It was a line so inflammatory that even Prime Minister Malcolm Turnbull weighed in, calling it "a shocking insult to the memory" of those killed by the Nazis.
But how can he speak for us when he's made it clear a large portion of our community would never have been allowed in the country if he had his way?
Mr Katter said he discussed the speech with Mr Anning before he delivered it. "This will create more university places for Australians, whose parents have actually paid for the universities with their taxes in the first place", Anning said.
"Good men died for our right to say whatever we want to say and use whatever words we want to use", Senator Anning went on.
He claimed to be simply referring to the "ultimate solution" to a political problem and said people who were offended took the two words out of context. "I just want to know when it's going to change for our future generation", she said.
"I felt like I was trapped in a Ku Klux Klan rally".".
He later told the Senate he deeply regretted shaking Mr Anning's hand after he gave the speech last night. On reflection he described the remarks as "vomitous poison" and "one of the most disgraceful, racist, homophobic, divisive, misogynist, spiteful, hateful speeches I've ever heard".
Hanson joined the condemnation, telling the Senate she was appalled by Anning's speech.
MICHAEL MASTERS GETTY IMAGES Prime Minister Malcolm Turnbull said senator Fraser Anning's speech was"appalling
"Because you may have your grievances with what Fraser Anning has said, don't direct them at me - it's got nothing to do with me".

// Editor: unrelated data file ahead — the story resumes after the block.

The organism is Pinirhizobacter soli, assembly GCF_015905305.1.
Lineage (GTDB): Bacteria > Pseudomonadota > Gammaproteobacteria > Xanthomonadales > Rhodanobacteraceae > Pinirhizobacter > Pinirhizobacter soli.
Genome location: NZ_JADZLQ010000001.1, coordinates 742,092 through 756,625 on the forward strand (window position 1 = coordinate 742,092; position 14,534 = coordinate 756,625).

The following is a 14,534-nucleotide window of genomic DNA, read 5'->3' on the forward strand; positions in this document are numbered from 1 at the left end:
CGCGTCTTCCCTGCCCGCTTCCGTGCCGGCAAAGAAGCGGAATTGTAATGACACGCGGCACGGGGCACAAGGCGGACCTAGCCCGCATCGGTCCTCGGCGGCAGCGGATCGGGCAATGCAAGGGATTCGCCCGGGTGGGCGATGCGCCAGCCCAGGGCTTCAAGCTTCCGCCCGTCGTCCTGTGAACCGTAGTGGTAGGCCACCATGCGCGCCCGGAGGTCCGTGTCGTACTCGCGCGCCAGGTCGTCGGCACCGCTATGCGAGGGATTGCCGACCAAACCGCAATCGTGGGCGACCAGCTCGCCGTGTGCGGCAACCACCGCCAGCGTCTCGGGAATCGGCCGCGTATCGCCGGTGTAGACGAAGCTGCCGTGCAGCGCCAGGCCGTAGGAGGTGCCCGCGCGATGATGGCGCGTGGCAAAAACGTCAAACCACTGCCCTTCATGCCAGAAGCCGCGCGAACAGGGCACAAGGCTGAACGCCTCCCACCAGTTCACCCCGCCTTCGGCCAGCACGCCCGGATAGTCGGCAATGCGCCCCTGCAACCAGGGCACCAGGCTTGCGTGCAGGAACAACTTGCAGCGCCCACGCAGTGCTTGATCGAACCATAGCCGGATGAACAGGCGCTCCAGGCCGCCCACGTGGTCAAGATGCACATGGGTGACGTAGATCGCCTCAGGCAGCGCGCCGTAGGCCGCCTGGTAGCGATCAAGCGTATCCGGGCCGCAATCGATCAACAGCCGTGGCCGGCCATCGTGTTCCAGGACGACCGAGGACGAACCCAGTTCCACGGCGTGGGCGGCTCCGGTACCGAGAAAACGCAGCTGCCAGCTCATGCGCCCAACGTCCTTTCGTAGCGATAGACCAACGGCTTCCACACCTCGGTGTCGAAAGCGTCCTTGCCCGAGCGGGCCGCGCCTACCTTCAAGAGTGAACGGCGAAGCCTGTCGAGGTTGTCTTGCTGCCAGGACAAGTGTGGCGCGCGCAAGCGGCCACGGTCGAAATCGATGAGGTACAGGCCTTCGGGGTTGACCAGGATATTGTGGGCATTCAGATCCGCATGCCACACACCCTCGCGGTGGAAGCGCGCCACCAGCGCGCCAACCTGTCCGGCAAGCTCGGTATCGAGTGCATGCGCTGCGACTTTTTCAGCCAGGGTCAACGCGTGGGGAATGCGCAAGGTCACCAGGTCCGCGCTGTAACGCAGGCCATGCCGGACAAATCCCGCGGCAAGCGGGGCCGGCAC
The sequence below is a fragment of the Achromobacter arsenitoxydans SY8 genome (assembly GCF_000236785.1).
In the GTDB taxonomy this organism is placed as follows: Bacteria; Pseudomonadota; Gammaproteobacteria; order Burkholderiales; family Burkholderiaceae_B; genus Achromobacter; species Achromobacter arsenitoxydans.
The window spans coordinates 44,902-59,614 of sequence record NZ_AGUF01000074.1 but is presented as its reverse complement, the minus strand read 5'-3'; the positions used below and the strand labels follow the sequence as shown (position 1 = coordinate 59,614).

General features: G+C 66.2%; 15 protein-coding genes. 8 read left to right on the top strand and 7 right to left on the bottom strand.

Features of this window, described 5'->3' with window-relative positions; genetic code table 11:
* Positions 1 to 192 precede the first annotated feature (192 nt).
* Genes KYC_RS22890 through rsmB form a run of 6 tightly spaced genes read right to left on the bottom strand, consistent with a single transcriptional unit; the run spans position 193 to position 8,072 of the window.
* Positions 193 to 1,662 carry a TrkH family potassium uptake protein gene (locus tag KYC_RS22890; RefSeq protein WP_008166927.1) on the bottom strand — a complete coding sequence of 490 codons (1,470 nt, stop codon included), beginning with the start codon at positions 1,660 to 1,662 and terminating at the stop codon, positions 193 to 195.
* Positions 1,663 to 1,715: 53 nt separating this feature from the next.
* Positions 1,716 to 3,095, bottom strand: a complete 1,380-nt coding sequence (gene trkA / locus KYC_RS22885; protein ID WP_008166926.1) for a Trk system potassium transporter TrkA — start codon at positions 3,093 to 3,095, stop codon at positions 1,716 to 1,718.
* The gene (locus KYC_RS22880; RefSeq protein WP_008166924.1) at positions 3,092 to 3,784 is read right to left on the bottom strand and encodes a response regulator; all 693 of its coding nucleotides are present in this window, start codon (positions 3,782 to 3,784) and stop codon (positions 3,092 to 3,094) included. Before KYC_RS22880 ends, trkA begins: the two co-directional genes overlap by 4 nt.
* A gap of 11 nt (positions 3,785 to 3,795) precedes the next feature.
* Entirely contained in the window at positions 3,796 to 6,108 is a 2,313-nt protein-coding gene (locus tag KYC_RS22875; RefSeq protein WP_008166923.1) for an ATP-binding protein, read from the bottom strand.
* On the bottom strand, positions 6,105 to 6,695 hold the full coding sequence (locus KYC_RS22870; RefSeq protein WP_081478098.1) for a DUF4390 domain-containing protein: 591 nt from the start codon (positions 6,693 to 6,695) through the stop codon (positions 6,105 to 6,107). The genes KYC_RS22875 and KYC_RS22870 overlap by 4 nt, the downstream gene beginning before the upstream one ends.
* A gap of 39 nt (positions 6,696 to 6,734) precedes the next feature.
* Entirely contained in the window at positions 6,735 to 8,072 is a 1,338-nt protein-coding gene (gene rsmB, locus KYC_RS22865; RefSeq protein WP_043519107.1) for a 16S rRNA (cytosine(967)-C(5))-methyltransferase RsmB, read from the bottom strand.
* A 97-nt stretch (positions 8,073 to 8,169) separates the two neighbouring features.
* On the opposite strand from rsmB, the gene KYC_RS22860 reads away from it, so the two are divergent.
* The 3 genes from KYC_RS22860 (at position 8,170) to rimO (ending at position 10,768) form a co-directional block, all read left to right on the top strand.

"How gutless are members in this Parliament?"
More than 20 senators, including senior government ministers, shook hands with Senator Anning after his speech on Tuesday.
Anning's speech largely focused on his calls to limit Muslim immigration.
Other political leaders spoke out, including Anne Aly, Australia's first Muslim MP. Turnbull said in his own speech, "Those who try to demonize Muslims because of the crimes of a tiny minority are only helping the terrorists".
"Be very clear about this".
"It is ironic that those on the left such as the Greens and some Labor who seek to criticize me are the same people who refused to support my efforts to stop Australia funding the Palestinian Authority who finance terrorist attacks against innocent Israeli women and children", the statement read. "We reject and condemn racism in any form", he said on Twitter.
Shorten said parliament couldn't remain silent when it comes to racism.
Mathias Cormann, an immigrant from Belgium, said: "This chamber in many ways is a true reflection of what a great migrant nation we are".
"Those of us that are already here are responsible for behaving in a manner that encourages people to make the same journey as us, no matter where they come from, their economic capacity, social standing, the colour of their skin, their religion, sexuality or gender identity".